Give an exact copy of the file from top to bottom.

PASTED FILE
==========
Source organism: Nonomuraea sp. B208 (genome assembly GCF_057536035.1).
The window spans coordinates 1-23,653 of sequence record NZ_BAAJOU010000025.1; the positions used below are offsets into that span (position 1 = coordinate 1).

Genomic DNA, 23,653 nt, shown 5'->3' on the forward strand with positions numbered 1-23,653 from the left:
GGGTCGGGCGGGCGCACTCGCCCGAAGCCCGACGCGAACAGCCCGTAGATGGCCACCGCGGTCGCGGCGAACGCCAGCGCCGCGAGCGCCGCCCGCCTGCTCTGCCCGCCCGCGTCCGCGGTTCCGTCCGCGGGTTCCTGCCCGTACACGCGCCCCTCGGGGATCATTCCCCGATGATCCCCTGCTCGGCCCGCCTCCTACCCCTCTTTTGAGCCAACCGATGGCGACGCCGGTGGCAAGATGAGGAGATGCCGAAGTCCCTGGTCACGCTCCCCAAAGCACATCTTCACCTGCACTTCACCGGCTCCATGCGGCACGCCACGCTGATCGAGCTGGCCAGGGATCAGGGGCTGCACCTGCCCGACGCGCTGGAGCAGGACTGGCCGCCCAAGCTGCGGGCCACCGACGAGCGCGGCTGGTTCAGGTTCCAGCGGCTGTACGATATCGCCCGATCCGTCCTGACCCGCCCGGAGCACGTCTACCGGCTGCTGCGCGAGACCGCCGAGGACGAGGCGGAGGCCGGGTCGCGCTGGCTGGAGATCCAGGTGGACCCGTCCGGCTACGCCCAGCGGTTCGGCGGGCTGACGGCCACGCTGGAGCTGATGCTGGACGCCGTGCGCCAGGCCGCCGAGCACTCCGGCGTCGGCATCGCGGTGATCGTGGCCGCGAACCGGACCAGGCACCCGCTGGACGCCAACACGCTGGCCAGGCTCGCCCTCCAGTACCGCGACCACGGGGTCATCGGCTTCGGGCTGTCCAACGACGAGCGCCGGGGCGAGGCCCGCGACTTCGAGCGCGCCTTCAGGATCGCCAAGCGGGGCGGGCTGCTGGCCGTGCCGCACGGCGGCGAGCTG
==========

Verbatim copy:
Source organism: Nonomuraea sp. B208 (genome assembly GCF_057536035.1).
The window spans coordinates 1-23,653 of sequence record NZ_BAAJOU010000025.1; the positions used below are offsets into that span (position 1 = coordinate 1).

Genomic DNA, 23,653 nt, shown 5'->3' on the forward strand with positions numbered 1-23,653 from the left:
GGGTCGGGCGGGCGCACTCGCCCGAAGCCCGACGCGAACAGCCCGTAGATGGCCACCGCGGTCGCGGCGAACGCCAGCGCCGCGAGCGCCGCCCGCCTGCTCTGCCCGCCCGCGTCCGCGGTTCCGTCCGCGGGTTCCTGCCCGTACACGCGCCCCTCGGGGATCATTCCCCGATGATCCCCTGCTCGGCCCGCCTCCTACCCCTCTTTTGAGCCAACCGATGGCGACGCCGGTGGCAAGATGAGGAGATGCCGAAGTCCCTGGTCACGCTCCCCAAAGCACATCTTCACCTGCACTTCACCGGCTCCATGCGGCACGCCACGCTGATCGAGCTGGCCAGGGATCAGGGGCTGCACCTGCCCGACGCGCTGGAGCAGGACTGGCCGCCCAAGCTGCGGGCCACCGACGAGCGCGGCTGGTTCAGGTTCCAGCGGCTGTACGATATCGCCCGATCCGTCCTGACCCGCCCGGAGCACGTCTACCGGCTGCTGCGCGAGACCGCCGAGGACGAGGCGGAGGCCGGGTCGCGCTGGCTGGAGATCCAGGTGGACCCGTCCGGCTACGCCCAGCGGTTCGGCGGGCTGACGGCCACGCTGGAGCTGATGCTGGACGCCGTGCGCCAGGCCGCCGAGCACTCCGGCGTCGGCATCGCGGTGATCGTGGCCGCGAACCGGACCAGGCACCCGCTGGACGCCAACACGCTGGCCAGGCTCGCCCTCCAGTACCGCGACCACGGGGTCATCGGCTTCGGGCTGTCCAACGACGAGCGCCGGGGCGAGGCCCGCGACTTCGAGCGCGCCTTCAGGATCGCCAAGCGGGGCGGGCTGCTGGCCGTGCCGCACGGCGGCGAGCTG